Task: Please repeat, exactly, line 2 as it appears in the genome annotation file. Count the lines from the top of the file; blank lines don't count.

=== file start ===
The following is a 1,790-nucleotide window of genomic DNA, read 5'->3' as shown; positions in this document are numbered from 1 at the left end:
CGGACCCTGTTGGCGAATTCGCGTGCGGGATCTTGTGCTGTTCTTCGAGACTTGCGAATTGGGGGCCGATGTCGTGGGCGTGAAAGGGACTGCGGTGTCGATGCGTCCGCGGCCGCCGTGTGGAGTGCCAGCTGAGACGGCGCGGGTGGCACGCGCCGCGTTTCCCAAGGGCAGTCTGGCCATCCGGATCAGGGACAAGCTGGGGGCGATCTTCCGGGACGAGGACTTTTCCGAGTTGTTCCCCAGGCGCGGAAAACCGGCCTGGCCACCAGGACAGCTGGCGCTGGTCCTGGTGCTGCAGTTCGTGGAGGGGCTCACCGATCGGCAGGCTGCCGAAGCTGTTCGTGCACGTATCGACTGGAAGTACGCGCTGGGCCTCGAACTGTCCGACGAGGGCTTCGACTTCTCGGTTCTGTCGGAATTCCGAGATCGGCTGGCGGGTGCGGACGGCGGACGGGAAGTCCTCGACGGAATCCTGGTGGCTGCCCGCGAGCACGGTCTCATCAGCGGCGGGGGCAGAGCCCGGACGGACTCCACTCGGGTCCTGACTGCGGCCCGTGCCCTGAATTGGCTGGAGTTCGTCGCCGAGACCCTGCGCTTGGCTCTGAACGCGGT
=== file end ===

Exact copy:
CGGACCCTGTTGGCGAATTCGCGTGCGGGATCTTGTGCTGTTCTTCGAGACTTGCGAATTGGGGGCCGATGTCGTGGGCGTGAAAGGGACTGCGGTGTCGATGCGTCCGCGGCCGCCGTGTGGAGTGCCAGCTGAGACGGCGCGGGTGGCACGCGCCGCGTTTCCCAAGGGCAGTCTGGCCATCCGGATCAGGGACAAGCTGGGGGCGATCTTCCGGGACGAGGACTTTTCCGAGTTGTTCCCCAGGCGCGGAAAACCGGCCTGGCCACCAGGACAGCTGGCGCTGGTCCTGGTGCTGCAGTTCGTGGAGGGGCTCACCGATCGGCAGGCTGCCGAAGCTGTTCGTGCACGTATCGACTGGAAGTACGCGCTGGGCCTCGAACTGTCCGACGAGGGCTTCGACTTCTCGGTTCTGTCGGAATTCCGAGATCGGCTGGCGGGTGCGGACGGCGGACGGGAAGTCCTCGACGGAATCCTGGTGGCTGCCCGCGAGCACGGTCTCATCAGCGGCGGGGGCAGAGCCCGGACGGACTCCACTCGGGTCCTGACTGCGGCCCGTGCCCTGAATTGGCTGGAGTTCGTCGCCGAGACCCTGCGCTTGGCTCTGAACGCGGT